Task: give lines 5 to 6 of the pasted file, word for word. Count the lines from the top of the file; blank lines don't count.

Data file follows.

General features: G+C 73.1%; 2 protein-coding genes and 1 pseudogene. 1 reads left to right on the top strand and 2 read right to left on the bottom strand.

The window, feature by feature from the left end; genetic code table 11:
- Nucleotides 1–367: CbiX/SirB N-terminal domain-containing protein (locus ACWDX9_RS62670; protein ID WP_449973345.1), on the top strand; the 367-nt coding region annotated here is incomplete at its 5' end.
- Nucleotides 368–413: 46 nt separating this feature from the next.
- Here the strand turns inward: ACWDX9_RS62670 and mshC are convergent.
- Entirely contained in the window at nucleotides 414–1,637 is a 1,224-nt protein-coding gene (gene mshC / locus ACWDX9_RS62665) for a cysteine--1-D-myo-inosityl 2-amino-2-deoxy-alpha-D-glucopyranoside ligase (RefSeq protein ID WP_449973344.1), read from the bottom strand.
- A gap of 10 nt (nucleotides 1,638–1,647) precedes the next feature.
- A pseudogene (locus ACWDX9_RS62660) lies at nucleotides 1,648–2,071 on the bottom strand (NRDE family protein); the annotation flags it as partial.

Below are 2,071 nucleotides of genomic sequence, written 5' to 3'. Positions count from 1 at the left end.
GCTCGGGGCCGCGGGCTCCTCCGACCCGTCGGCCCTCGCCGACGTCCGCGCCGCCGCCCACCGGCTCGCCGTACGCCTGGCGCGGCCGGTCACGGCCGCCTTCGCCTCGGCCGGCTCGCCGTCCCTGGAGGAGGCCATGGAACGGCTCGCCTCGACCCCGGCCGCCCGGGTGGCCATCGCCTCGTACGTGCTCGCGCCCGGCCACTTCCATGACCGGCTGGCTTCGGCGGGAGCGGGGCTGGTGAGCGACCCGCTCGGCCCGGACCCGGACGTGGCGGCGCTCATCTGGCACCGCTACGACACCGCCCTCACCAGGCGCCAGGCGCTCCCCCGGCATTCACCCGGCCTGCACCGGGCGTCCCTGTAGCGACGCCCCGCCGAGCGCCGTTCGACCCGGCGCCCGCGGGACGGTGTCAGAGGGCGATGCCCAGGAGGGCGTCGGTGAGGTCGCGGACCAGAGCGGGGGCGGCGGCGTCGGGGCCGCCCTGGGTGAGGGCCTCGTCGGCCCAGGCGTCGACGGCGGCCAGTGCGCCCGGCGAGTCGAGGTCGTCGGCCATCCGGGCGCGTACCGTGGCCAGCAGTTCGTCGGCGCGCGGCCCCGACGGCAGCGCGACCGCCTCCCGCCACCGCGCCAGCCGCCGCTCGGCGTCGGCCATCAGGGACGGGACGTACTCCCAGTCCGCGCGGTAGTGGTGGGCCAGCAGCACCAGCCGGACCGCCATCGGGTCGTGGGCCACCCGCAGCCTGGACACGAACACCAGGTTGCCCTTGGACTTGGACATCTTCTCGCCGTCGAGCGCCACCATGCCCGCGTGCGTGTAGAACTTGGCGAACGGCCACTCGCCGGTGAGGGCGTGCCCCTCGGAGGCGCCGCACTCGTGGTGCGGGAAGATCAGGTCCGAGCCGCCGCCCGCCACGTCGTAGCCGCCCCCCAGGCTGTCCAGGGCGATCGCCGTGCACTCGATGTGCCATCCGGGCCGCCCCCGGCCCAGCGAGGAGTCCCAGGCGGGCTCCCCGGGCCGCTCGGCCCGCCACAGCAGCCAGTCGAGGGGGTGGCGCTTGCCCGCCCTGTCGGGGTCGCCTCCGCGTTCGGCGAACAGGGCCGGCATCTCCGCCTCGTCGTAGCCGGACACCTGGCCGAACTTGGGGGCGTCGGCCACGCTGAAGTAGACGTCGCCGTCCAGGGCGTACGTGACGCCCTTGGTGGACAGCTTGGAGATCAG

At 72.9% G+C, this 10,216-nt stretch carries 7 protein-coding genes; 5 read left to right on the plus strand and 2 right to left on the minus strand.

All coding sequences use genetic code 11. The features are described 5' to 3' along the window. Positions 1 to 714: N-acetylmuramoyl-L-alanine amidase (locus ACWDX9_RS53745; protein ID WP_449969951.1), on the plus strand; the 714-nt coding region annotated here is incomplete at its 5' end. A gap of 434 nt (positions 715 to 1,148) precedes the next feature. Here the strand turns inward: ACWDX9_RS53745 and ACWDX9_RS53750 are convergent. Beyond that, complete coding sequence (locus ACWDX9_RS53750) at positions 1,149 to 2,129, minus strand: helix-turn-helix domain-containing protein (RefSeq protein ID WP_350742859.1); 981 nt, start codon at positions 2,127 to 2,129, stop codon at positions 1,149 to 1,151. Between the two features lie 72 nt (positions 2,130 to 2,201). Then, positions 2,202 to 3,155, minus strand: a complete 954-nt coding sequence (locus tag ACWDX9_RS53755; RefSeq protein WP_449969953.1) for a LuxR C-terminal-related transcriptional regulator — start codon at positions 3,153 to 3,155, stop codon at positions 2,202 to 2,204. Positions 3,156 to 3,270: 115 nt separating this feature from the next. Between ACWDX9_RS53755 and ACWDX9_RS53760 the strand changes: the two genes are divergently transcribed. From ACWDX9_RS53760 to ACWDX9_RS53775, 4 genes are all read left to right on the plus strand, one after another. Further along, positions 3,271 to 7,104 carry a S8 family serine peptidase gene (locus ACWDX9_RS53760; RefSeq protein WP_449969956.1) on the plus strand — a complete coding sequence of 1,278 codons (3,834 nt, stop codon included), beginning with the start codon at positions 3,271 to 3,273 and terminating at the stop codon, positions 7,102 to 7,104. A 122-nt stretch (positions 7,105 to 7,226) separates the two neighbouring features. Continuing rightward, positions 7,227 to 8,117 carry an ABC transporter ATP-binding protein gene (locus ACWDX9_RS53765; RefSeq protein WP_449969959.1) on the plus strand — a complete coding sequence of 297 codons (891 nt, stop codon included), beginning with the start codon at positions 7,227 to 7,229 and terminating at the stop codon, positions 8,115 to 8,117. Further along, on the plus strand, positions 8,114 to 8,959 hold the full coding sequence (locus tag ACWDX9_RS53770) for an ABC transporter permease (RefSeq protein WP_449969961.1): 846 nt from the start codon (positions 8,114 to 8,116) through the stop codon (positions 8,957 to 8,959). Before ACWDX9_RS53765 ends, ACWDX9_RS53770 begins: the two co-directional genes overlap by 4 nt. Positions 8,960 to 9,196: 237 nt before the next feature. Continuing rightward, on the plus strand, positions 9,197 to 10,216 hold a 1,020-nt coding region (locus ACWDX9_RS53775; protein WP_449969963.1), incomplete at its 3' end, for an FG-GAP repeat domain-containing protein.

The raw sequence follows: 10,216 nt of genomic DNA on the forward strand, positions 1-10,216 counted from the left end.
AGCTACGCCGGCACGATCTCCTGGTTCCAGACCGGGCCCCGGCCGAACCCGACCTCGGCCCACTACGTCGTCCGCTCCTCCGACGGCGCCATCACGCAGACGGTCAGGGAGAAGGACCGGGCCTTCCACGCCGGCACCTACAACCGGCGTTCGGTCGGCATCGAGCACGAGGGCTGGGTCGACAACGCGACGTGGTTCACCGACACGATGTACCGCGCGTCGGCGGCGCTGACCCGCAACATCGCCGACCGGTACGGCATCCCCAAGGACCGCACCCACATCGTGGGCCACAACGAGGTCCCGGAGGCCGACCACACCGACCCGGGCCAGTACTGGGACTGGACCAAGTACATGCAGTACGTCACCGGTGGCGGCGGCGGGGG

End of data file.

- Here the strand turns inward: ACWDX9_RS62670 and mshC are convergent.
- Entirely contained in the window at nucleotides 414–1,637 is a 1,224-nt protein-coding gene (gene mshC / locus ACWDX9_RS62665) for a cysteine--1-D-myo-inosityl 2-amino-2-deoxy-alpha-D-glucopyranoside ligase (RefSeq protein ID WP_449973344.1), read from the bottom strand.